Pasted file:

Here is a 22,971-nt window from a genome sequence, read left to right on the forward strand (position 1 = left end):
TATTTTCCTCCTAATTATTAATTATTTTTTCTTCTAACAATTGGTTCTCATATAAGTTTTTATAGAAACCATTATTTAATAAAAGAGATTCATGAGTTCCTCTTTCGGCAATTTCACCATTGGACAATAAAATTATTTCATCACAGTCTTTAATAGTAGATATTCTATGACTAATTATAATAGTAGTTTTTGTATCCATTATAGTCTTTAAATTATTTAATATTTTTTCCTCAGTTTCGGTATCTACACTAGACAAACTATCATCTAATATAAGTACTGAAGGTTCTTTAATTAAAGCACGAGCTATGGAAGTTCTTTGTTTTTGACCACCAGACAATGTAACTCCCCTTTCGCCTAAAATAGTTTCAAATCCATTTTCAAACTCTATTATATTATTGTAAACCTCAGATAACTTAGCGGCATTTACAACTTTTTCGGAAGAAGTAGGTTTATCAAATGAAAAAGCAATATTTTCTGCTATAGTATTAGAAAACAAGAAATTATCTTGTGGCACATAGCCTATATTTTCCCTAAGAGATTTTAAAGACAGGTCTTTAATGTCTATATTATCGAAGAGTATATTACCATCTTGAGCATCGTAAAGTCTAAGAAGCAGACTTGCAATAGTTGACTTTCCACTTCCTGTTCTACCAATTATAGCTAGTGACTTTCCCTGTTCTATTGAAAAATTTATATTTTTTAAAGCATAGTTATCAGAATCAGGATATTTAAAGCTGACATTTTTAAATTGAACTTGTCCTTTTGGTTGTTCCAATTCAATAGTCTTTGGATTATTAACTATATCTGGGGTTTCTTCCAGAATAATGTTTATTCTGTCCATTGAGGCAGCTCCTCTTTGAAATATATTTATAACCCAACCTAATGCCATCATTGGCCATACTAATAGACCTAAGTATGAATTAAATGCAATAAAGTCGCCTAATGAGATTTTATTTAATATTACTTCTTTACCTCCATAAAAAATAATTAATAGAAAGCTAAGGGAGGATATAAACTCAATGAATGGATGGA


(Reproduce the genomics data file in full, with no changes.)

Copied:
Here is a 22,971-nt window from a genome sequence, read left to right on the forward strand (position 1 = left end):
TATTTTCCTCCTAATTATTAATTATTTTTTCTTCTAACAATTGGTTCTCATATAAGTTTTTATAGAAACCATTATTTAATAAAAGAGATTCATGAGTTCCTCTTTCGGCAATTTCACCATTGGACAATAAAATTATTTCATCACAGTCTTTAATAGTAGATATTCTATGACTAATTATAATAGTAGTTTTTGTATCCATTATAGTCTTTAAATTATTTAATATTTTTTCCTCAGTTTCGGTATCTACACTAGACAAACTATCATCTAATATAAGTACTGAAGGTTCTTTAATTAAAGCACGAGCTATGGAAGTTCTTTGTTTTTGACCACCAGACAATGTAACTCCCCTTTCGCCTAAAATAGTTTCAAATCCATTTTCAAACTCTATTATATTATTGTAAACCTCAGATAACTTAGCGGCATTTACAACTTTTTCGGAAGAAGTAGGTTTATCAAATGAAAAAGCAATATTTTCTGCTATAGTATTAGAAAACAAGAAATTATCTTGTGGCACATAGCCTATATTTTCCCTAAGAGATTTTAAAGACAGGTCTTTAATGTCTATATTATCGAAGAGTATATTACCATCTTGAGCATCGTAAAGTCTAAGAAGCAGACTTGCAATAGTTGACTTTCCACTTCCTGTTCTACCAATTATAGCTAGTGACTTTCCCTGTTCTATTGAAAAATTTATATTTTTTAAAGCATAGTTATCAGAATCAGGATATTTAAAGCTGACATTTTTAAATTGAACTTGTCCTTTTGGTTGTTCCAATTCAATAGTCTTTGGATTATTAACTATATCTGGGGTTTCTTCCAGAATAATGTTTATTCTGTCCATTGAGGCAGCTCCTCTTTGAAATATATTTATAACCCAACCTAATGCCATCATTGGCCATACTAATAGACCTAAGTATGAATTAAATGCAATAAAGTCGCCTAATGAGATTTTATTTAATATTACTTCTTTACCTCCATAAAAAATAATTAATAGAAAGCTAAGGGAGGATATAAACTCAATGAATGGATGGA